“When you take out the competition side of it, and you all work as a community, the community feels that,” Henderson says. “And whether or not your business is the one that (customers are) going to go to all the time, everyone’s going to feel more positive … knowing that we’re not out there trying to stab each other in the back or cut each other’s throats or kick our legs out from underneath each other. We all actually want us, as a group, as an industry, to do well.”
The reasons spring from independent brewing’s attachments to specific places and people. Since the movement’s beginnings in the 1980s, homebrewers have turned their hobbies into livelihoods, says Neil Reid, a professor of geography and planning at the University of Toledo and an authority on the beer industry. (Reid is known as “The Beer Professor.”) So it’s natural for small groups of homebrewers in a specific city or neighborhood to maintain their connections even if members open separate breweries.
That sense of tribe extends to craft brewers from different cities when they gather at events like the annual Great American Beer Festival in Denver. (Henderson still talks about an event early in his brewing career at which Sam Calagione of Dogfish Head Craft Brewery in Delaware, one of craft brewing’s founding fathers, took several minutes to talk with Henderson as 75 or so people waited in line behind him.) Collegiality is part of it—but also a broader conception of who the competition really is. Scholars have written academic papers on the subject, including one Reid cites as a landmark in the study of craft brewing culture and economics.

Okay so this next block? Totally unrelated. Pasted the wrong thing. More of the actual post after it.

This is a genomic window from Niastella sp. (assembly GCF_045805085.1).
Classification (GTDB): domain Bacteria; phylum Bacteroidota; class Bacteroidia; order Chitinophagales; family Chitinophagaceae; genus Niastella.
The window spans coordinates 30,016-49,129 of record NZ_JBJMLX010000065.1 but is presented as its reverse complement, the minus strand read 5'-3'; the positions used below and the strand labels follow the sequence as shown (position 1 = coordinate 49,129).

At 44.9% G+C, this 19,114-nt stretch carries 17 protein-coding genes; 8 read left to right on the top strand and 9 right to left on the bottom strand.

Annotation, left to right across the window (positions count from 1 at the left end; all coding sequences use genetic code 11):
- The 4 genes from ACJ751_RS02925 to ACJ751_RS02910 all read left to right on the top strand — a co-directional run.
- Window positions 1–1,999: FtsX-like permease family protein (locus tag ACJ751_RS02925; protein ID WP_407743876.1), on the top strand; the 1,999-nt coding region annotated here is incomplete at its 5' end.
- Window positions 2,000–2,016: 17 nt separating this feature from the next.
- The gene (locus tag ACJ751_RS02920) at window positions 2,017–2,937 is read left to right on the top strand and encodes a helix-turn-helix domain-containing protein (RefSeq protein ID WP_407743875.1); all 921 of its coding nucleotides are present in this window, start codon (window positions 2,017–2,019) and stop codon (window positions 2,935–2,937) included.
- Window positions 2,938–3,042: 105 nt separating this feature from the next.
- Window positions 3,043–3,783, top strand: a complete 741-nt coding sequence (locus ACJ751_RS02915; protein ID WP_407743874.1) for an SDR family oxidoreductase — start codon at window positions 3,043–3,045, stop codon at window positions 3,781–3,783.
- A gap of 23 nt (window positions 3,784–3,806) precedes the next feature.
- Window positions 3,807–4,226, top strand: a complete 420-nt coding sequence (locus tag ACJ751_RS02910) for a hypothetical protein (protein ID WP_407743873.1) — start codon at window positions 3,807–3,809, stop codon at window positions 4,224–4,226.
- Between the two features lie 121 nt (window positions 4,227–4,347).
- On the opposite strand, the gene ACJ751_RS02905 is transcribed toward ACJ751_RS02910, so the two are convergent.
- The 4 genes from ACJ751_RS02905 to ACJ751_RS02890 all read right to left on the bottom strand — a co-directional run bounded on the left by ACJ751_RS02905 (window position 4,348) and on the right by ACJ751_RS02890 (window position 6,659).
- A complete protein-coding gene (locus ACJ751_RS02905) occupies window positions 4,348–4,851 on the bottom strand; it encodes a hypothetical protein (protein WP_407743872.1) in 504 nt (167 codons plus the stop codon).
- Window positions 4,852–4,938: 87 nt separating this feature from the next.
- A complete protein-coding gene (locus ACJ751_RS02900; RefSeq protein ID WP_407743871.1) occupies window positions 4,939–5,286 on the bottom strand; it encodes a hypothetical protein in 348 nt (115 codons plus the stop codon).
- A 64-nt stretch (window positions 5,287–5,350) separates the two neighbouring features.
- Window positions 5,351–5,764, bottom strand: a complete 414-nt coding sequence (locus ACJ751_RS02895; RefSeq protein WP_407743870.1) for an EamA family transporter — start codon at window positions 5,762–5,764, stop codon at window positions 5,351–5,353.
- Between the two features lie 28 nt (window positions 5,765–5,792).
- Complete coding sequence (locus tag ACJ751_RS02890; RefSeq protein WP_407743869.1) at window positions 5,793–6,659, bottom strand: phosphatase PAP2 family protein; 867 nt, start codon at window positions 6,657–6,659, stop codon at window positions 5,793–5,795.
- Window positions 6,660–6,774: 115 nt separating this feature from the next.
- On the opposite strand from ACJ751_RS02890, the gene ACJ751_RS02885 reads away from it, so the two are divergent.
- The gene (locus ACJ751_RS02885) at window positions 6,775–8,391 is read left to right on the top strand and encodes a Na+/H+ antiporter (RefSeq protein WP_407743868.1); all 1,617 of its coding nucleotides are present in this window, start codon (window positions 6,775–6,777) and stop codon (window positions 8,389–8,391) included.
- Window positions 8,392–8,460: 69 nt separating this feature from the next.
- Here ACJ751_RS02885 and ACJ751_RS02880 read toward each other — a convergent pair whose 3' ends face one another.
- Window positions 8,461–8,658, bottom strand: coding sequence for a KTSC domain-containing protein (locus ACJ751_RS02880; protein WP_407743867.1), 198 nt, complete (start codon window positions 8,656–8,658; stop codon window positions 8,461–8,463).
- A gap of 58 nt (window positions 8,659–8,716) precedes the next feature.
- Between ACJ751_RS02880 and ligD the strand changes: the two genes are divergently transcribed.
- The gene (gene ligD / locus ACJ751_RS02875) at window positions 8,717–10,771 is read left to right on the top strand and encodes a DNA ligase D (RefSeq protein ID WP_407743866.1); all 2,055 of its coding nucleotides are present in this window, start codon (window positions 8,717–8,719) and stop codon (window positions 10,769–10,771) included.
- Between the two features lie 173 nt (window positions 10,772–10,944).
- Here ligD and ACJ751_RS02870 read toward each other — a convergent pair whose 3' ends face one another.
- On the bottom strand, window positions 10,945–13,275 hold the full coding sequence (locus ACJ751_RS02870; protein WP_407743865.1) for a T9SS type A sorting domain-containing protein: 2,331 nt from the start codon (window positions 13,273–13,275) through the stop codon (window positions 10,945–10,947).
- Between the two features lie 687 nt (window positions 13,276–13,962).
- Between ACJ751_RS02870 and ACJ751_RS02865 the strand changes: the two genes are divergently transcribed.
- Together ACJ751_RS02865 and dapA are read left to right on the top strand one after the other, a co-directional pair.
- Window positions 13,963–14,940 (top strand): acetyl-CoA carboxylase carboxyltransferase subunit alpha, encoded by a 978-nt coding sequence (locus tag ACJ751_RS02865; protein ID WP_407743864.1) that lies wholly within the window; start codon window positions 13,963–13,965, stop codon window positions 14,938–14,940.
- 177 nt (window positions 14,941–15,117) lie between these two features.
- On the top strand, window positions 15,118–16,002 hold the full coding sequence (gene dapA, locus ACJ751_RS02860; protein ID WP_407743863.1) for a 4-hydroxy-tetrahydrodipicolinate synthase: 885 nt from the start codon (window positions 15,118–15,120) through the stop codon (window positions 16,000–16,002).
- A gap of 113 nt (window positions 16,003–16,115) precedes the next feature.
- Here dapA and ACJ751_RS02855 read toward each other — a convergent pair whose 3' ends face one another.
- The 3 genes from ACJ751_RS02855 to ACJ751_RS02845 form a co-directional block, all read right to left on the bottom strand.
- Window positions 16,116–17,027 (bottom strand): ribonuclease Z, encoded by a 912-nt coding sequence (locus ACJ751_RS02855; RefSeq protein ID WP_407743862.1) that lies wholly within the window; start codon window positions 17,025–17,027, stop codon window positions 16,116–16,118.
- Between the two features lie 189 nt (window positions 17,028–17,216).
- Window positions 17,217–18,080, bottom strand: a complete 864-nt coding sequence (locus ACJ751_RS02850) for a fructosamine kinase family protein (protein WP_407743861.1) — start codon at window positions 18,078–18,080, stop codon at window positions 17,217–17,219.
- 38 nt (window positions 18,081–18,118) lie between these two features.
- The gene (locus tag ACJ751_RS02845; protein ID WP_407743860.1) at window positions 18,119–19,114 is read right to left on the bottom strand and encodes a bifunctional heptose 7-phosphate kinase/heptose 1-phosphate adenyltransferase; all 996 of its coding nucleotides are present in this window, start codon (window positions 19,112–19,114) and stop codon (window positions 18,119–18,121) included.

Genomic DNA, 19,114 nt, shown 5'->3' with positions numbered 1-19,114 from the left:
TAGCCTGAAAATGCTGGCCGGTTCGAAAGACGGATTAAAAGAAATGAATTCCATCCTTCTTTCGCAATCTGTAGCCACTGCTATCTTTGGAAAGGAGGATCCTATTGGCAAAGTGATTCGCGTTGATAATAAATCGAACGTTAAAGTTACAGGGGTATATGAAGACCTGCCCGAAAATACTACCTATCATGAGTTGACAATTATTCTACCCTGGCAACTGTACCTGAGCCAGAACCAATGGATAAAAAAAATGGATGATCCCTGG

Written by University of Washington law professor Zahr Said and published in the Lewis & Clark Law Review in 2019, the 69-page paper examines the collaborative nature of craft brewing in Seattle and identifies “collective oppositional identity” as one of its hallmarks. It’s the brewing version of what you might call the artisanal manifesto: Small, distinctive, and place-based is cooler than big, homogenized, and global.
“Collectively, they’re the small guy, right? And the craft brewery down the street is not the enemy. The enemy is the big guy—Anheuser-Busch, the big multinationals,” Reid says. “I don’t want to call it a siege mentality, because I think that’s not quite what it is. But there’s this idea that, working together, they can promote the industry as a whole.”